Steve Cioccolanti on George Washington’s Rules of Civility & Decent Behavior in Company & Conversation


This book was written in George Washington’s own words 18th century style. 200 years of linguistic gap will leave some readers baffled, but I did not mind it at all. “Be not hasty to believe flying reports to the disparagement of any” (his 50th rule) is just as good as “avoid gossips”.

Washington’s 110 Rules gave me a sense of the First President’s personality, what it would have been like to keep company with him. He stood up when anyone greeted him, did not keep reading when other talked to him, did not take off his coat in formal circumstances – something President Ronald Reagan also did, but President Obama routinely violated in the Oval Office, rolling up his sleeves and even putting his foot on the President’s Desk.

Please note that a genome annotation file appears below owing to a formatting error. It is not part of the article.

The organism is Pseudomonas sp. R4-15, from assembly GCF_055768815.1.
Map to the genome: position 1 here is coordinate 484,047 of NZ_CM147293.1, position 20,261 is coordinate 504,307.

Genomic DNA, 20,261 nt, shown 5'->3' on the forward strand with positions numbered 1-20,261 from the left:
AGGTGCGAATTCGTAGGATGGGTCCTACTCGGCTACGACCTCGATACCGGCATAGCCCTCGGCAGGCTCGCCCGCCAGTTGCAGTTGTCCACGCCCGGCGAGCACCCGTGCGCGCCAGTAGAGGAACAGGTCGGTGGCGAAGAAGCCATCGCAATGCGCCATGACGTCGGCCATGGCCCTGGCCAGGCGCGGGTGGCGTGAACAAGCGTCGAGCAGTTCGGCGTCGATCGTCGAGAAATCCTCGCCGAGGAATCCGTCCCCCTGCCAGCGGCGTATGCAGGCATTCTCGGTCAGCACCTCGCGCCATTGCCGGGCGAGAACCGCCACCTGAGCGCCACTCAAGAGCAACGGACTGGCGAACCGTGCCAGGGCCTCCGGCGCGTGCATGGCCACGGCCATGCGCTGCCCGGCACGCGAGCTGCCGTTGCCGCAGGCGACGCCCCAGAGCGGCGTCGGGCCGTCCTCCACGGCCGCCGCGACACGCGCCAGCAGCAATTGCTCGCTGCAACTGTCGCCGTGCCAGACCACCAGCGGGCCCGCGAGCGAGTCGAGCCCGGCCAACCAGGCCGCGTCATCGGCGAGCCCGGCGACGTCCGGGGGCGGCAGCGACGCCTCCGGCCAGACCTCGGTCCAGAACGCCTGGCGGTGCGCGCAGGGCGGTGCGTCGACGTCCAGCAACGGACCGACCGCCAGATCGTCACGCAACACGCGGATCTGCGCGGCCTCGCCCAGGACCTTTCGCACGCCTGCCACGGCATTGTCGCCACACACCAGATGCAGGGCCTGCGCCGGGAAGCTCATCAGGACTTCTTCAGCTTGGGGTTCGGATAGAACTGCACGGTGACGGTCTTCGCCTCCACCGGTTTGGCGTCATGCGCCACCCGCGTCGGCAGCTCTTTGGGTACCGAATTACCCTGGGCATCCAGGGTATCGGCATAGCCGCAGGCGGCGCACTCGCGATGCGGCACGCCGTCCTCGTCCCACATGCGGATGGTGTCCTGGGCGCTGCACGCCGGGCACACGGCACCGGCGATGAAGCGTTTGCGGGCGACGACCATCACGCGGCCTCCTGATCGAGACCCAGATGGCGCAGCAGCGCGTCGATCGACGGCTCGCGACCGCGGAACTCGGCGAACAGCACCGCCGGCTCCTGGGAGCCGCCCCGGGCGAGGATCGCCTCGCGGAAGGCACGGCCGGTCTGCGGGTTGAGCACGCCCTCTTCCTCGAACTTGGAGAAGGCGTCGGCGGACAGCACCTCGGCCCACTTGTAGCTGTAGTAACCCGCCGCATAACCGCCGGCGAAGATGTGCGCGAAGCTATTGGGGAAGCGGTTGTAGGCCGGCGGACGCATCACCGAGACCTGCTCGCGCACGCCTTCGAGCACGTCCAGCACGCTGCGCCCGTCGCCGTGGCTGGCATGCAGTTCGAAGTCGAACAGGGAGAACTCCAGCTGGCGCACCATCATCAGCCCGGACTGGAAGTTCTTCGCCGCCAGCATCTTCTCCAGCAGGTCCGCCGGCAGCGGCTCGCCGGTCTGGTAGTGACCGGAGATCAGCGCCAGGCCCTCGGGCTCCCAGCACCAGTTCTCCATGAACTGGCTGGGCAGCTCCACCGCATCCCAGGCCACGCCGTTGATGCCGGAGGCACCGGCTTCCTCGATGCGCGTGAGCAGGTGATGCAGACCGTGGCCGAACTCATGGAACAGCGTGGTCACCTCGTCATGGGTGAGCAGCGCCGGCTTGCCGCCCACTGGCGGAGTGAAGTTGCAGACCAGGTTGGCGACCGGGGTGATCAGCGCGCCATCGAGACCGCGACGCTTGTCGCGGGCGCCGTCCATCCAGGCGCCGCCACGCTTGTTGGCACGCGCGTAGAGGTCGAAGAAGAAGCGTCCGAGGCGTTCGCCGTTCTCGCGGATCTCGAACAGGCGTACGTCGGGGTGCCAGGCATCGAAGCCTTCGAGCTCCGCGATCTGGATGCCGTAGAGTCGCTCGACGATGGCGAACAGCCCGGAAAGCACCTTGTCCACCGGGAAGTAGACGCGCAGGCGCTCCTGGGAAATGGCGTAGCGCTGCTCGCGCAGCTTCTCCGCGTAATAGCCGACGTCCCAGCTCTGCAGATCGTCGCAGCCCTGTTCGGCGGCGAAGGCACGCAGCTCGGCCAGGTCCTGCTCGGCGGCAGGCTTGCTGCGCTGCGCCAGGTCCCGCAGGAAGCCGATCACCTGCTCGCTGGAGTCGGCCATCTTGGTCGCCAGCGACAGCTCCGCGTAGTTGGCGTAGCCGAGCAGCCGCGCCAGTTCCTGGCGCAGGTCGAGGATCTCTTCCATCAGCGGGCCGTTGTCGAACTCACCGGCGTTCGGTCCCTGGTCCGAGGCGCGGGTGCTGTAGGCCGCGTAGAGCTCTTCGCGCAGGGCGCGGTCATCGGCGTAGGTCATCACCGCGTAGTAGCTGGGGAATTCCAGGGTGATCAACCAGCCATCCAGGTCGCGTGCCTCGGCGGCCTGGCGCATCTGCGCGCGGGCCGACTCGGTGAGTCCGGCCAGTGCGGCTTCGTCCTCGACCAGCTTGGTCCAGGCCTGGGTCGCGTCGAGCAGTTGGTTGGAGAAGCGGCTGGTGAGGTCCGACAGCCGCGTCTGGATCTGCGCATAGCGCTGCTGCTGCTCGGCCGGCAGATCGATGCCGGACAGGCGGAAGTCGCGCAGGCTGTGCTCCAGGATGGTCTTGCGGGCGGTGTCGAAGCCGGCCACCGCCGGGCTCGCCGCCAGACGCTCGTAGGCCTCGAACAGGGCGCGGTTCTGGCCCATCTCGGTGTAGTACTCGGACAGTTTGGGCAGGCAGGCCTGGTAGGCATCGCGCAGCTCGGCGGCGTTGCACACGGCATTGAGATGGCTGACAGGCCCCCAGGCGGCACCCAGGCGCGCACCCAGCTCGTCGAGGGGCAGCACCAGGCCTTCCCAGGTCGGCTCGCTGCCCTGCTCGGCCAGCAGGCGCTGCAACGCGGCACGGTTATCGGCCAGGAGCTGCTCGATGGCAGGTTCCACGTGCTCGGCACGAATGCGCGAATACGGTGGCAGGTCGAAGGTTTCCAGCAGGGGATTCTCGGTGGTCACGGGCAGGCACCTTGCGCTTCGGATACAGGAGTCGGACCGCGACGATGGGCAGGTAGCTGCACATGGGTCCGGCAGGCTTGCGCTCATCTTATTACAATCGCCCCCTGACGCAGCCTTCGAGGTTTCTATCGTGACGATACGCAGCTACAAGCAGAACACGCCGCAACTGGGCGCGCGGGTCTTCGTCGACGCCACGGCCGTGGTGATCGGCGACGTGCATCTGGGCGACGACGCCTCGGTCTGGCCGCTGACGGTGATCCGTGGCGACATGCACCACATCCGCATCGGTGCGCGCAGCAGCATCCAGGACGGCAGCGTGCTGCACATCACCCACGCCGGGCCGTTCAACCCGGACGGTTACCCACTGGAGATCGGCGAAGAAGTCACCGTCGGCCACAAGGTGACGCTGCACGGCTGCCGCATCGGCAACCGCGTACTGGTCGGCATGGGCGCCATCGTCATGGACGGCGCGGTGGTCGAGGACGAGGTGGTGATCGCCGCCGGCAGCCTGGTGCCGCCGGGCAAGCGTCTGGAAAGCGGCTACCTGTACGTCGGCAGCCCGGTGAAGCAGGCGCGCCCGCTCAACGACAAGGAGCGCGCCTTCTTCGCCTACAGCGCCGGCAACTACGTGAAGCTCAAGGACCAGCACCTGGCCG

This book also leaves no doubt that George Washington was a devout Christian man. Some of his rules read straight out of the Bible. “Associate yourself with good men…for it is better to be alone than in bad company.” “Speak not evil of the absent, for it is unjust.” “When you speak of God or his attributes, let it be seriously and with reverence.” Every child should own a copy and be reminded of morals and etiquette. He will appreciate it more and more as he grows up.

Click for more book reading & reviews at Goodreads.

For a selection of “12 rules that still apply”, click on Mental Floss.

Get a Christian perspective on world events and good government at NewsWars.


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